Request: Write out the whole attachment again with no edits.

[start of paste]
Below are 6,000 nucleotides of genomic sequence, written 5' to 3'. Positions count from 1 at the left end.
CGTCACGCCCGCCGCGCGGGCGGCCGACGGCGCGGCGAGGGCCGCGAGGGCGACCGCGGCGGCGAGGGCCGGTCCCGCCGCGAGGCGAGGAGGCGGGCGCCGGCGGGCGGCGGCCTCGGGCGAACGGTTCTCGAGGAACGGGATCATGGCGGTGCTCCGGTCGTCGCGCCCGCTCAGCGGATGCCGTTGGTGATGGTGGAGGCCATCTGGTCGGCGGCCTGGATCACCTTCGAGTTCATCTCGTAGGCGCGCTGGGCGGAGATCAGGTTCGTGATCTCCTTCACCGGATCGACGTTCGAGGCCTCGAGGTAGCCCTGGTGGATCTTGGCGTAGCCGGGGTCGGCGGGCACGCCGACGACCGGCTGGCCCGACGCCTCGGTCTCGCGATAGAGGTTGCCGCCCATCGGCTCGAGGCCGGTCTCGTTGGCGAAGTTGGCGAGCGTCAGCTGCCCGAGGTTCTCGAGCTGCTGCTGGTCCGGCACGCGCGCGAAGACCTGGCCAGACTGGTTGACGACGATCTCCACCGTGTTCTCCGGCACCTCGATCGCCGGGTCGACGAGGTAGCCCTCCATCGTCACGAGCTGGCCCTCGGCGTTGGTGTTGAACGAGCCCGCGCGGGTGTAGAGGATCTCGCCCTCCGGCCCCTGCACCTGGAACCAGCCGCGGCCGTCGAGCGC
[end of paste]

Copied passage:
Below are 6,000 nucleotides of genomic sequence, written 5' to 3'. Positions count from 1 at the left end.
CGTCACGCCCGCCGCGCGGGCGGCCGACGGCGCGGCGAGGGCCGCGAGGGCGACCGCGGCGGCGAGGGCCGGTCCCGCCGCGAGGCGAGGAGGCGGGCGCCGGCGGGCGGCGGCCTCGGGCGAACGGTTCTCGAGGAACGGGATCATGGCGGTGCTCCGGTCGTCGCGCCCGCTCAGCGGATGCCGTTGGTGATGGTGGAGGCCATCTGGTCGGCGGCCTGGATCACCTTCGAGTTCATCTCGTAGGCGCGCTGGGCGGAGATCAGGTTCGTGATCTCCTTCACCGGATCGACGTTCGAGGCCTCGAGGTAGCCCTGGTGGATCTTGGCGTAGCCGGGGTCGGCGGGCACGCCGACGACCGGCTGGCCCGACGCCTCGGTCTCGCGATAGAGGTTGCCGCCCATCGGCTCGAGGCCGGTCTCGTTGGCGAAGTTGGCGAGCGTCAGCTGCCCGAGGTTCTCGAGCTGCTGCTGGTCCGGCACGCGCGCGAAGACCTGGCCAGACTGGTTGACGACGATCTCCACCGTGTTCTCCGGCACCTCGATCGCCGGGTCGACGAGGTAGCCCTCCATCGTCACGAGCTGGCCCTCGGCGTTGGTGTTGAACGAGCCCGCGCGGGTGTAGAGGATCTCGCCCTCCGGCCCCTGCACCTGGAACCAGCCGCGGCCGTCGAGCGC